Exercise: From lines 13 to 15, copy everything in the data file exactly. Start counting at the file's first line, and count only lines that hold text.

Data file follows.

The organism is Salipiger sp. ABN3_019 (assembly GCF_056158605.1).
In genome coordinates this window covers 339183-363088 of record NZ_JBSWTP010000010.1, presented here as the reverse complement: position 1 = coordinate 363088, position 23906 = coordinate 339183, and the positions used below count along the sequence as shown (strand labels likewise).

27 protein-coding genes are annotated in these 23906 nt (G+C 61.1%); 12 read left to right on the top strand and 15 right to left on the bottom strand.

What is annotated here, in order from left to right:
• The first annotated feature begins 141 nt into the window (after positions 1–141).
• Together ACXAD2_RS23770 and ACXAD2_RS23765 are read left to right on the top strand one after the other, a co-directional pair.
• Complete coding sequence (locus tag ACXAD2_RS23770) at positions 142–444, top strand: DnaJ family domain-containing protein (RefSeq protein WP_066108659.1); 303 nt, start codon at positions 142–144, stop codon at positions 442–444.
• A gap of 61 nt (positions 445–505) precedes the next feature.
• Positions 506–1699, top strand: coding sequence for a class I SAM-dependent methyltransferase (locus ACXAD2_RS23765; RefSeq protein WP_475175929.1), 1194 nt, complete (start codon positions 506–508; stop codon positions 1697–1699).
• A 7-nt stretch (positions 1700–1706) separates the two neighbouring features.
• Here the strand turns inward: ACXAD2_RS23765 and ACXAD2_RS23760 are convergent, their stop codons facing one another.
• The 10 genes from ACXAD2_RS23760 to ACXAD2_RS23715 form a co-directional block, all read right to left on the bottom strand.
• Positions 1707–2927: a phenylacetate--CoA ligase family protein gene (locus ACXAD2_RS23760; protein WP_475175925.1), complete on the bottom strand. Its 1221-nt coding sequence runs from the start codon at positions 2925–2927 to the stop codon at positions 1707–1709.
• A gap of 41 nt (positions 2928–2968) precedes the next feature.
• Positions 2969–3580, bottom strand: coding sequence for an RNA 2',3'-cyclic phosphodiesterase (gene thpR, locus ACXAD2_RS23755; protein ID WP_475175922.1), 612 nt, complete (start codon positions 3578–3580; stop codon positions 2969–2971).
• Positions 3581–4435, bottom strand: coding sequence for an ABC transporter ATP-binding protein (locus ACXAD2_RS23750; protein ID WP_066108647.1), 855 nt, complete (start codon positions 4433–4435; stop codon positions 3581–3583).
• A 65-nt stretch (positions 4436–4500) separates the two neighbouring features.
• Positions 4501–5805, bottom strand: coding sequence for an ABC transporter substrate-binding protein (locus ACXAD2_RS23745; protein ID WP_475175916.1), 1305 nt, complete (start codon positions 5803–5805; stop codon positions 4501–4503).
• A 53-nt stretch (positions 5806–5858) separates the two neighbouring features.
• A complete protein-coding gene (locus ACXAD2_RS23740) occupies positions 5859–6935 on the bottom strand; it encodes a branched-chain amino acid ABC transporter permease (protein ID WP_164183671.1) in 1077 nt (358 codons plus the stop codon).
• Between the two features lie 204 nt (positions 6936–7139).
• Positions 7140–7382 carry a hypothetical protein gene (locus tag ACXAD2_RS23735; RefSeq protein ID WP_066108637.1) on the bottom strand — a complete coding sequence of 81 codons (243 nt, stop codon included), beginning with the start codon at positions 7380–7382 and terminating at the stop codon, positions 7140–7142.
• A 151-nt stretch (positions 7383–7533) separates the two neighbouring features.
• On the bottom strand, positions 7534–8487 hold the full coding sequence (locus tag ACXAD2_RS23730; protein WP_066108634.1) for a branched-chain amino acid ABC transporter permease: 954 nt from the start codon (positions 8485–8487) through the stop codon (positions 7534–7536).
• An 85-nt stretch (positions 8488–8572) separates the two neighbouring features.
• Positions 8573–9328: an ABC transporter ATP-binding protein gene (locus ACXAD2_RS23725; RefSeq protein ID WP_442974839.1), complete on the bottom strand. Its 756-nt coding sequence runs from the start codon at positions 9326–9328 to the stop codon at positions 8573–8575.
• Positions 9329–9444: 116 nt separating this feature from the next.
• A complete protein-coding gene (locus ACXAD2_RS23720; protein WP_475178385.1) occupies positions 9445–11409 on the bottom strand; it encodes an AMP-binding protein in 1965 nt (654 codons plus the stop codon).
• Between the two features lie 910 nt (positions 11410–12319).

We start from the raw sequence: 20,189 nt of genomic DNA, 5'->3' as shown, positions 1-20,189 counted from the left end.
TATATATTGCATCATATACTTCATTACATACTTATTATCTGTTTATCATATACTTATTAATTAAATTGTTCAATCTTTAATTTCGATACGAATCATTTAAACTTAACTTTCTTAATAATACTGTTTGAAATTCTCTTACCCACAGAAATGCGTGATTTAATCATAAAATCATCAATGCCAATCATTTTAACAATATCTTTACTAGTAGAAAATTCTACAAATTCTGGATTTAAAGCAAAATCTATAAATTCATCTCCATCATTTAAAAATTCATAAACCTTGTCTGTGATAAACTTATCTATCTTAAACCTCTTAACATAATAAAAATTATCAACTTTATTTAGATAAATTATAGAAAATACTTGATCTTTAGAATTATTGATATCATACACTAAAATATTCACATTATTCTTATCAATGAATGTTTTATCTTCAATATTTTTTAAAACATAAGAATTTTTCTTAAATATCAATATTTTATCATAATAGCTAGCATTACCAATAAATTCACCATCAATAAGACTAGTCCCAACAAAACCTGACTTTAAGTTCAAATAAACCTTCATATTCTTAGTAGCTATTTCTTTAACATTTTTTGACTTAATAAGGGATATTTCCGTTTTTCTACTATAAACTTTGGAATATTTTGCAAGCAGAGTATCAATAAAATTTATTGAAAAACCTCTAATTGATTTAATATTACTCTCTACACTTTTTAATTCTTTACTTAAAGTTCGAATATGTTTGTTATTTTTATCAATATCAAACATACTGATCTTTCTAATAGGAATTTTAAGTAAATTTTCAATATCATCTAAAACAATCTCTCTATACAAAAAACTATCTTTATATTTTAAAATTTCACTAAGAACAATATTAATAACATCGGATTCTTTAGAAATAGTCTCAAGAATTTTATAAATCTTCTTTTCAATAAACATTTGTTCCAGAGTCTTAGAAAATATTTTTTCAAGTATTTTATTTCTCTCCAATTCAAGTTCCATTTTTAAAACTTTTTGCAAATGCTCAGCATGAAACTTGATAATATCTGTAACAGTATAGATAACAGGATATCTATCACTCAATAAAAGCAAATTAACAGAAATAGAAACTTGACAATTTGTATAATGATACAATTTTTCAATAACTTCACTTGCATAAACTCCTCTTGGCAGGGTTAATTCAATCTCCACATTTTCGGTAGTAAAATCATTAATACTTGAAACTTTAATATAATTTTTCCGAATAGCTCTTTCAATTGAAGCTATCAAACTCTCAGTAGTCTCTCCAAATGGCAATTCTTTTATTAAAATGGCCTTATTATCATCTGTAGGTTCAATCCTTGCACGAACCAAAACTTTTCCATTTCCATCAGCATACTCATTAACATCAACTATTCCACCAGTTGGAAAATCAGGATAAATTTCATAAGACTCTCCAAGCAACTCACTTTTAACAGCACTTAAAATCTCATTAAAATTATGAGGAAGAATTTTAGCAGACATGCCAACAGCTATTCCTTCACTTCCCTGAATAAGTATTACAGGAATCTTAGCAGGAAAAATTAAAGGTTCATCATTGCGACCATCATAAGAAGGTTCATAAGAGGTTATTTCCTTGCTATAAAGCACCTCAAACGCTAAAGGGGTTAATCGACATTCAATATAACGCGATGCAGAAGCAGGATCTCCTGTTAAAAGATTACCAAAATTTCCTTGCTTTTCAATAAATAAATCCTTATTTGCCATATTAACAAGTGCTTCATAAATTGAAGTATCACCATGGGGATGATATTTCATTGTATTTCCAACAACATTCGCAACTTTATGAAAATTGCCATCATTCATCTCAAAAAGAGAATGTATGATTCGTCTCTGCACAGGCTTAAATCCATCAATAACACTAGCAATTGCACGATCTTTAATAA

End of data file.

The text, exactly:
• Positions 1707–2927: a phenylacetate--CoA ligase family protein gene (locus ACXAD2_RS23760; protein WP_475175925.1), complete on the bottom strand. Its 1221-nt coding sequence runs from the start codon at positions 2925–2927 to the stop codon at positions 1707–1709.
• A gap of 41 nt (positions 2928–2968) precedes the next feature.
• Positions 2969–3580, bottom strand: coding sequence for an RNA 2',3'-cyclic phosphodiesterase (gene thpR, locus ACXAD2_RS23755; protein ID WP_475175922.1), 612 nt, complete (start codon positions 3578–3580; stop codon positions 2969–2971).